IF YOU WANT TO KEEP CONTROL OF YOUR OWN DATA, THERE IS AN ALTERNATIVE TO CLOUD BACKUP – WE PUT TWO “PERSONAL CLOUD” BOXES TO THE TEST
If you’d rather not get tied into a rolling subscription, you can always take the traditional route of backing up your data to a local device. Of course, this means your data will be at risk if (Heaven forfend) your house or oice burns down, but if you buy a NAS appliance you may still have the ability to browse and access your files from anywhere in the world. This is often referred to as a “personal cloud”.
There are other pluses to this approach. Because a NAS appliance lives on your local network, you can browse and restore old files at the full speed of your LAN connection, which will be many times faster than any internet service. There are plenty of options to choose from, with devices from the likes of D-Link, LaCie, Seagate, Synology and Qnap. We’ve gone hands-on with two such products to see how they stack up against pure cloud options.
WD MYCLOUD 4TB
Western Digital offers a range of MyCloud NAS appliances, in capacities stretching up to a mighty 16TB. We tried out the MyCloud 4TB, an unobtrusive unit no bigger than a regular external hard disk – although it naturally plugs into your router, via a wired connection, rather than directly into a client PC.
Alongside backup, you can use the MyCloud for regular file storage. The friendly, webbased setup routine guides you through the process of creating user accounts for everyone in your household, after which you can connect in the usual way (and optionally map a drive letter) in Windows Explorer.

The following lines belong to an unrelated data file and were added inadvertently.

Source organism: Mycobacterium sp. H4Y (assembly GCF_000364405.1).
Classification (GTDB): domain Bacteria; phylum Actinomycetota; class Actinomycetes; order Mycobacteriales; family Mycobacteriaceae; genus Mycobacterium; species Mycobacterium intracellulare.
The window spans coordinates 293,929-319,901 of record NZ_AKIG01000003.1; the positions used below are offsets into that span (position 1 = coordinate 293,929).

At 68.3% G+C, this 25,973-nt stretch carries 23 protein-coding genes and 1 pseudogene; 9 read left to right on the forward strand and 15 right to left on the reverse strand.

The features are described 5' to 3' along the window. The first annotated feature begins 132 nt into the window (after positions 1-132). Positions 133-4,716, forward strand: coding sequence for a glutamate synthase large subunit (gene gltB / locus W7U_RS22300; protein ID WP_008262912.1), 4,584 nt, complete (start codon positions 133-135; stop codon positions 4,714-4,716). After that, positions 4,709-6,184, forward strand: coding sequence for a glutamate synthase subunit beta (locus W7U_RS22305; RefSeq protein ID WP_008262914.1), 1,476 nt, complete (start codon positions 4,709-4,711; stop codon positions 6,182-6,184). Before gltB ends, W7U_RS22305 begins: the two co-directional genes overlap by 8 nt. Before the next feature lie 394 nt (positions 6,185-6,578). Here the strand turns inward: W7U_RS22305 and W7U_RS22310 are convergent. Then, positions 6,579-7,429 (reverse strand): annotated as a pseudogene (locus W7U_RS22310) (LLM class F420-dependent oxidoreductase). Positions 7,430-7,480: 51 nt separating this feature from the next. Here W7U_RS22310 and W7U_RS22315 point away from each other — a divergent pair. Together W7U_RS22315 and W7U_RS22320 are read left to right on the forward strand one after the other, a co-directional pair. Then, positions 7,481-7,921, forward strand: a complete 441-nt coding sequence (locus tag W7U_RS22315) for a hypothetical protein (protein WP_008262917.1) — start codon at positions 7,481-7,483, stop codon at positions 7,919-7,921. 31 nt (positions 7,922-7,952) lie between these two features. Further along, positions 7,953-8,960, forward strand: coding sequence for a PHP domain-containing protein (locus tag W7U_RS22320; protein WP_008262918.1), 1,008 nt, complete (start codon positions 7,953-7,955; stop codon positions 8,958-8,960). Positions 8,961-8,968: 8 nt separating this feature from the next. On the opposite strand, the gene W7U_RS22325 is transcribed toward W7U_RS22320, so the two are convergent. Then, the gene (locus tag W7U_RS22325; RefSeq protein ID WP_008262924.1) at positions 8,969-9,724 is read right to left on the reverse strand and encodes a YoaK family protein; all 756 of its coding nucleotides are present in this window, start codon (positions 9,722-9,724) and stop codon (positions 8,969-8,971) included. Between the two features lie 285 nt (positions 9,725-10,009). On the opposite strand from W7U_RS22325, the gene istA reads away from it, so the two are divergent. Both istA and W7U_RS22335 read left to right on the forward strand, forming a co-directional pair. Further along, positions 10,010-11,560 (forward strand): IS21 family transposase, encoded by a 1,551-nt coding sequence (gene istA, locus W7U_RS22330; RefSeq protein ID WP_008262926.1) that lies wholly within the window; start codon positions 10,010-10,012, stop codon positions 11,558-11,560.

Backup duties are handled by WD’s own SmartWare Pro package: despite the “Pro” moniker, this is lightweight software that backs up your chosen files either continuously or to a schedule. We found the interface fiddly and unclear (thanks to buttons that aren’t obviously clickable until you hover the mouse over them), but you’re not obliged to use it – any backup client worthy of the name will do the job just as well.
And since everything only has to travel on your LAN, backup speeds are vastly quicker than any cloud service: we were able to back up our 5GB test folder in a mere 5mins 56secs.
The MyCloud’s key selling point is its personal cloud capabilities, which allow individual users to access their personal folders (and any others you’ve given them access to) from any computer, smartphone or tablet. Setting this up couldn’t be easier: to connect, you simply generate a userspecific 12-digit access code from the MyCloud web portal, then enter it into the MyCloud mobile app for Android or iOS – or the MyCloud desktop app for Windows and macOS.
By default, your remote connection to the unit is relayed through WD’s central server, so you shouldn’t have any problems with firewalls. If you’re seeking the very fastest transfers, and don’t mind getting stuck into some network settings, enable port forwarding on your router and connect to the MyCloud device directly via your router’s external IP address.
It’s worth noting that not only does the MyCloud lack the reassurance of an of-site backup, it only contains a single drive – so if that disk sufers a mechanical failure, your data is gone for good. We suggest you step up to the twin-drive MyCloud Mirror, which uses RAID 1 mirroring to protect your files from exactly that danger. Inevitably, though, that’s a bigger, more expensive unit, with the 4TB model coming in.
It’s also possible to add a further layer of protection using the MyCloud’s builtin self-backup agent: you can set it to automatically back itself up to a regular external hard disk, connected via the USB 3 socket at the rear of the unit. Or, most interestingly, you can configure it to regularly back up selected folders to a remote NAS device, located anywhere in the world – as long as it accepts remote connections and file transfers over SSH.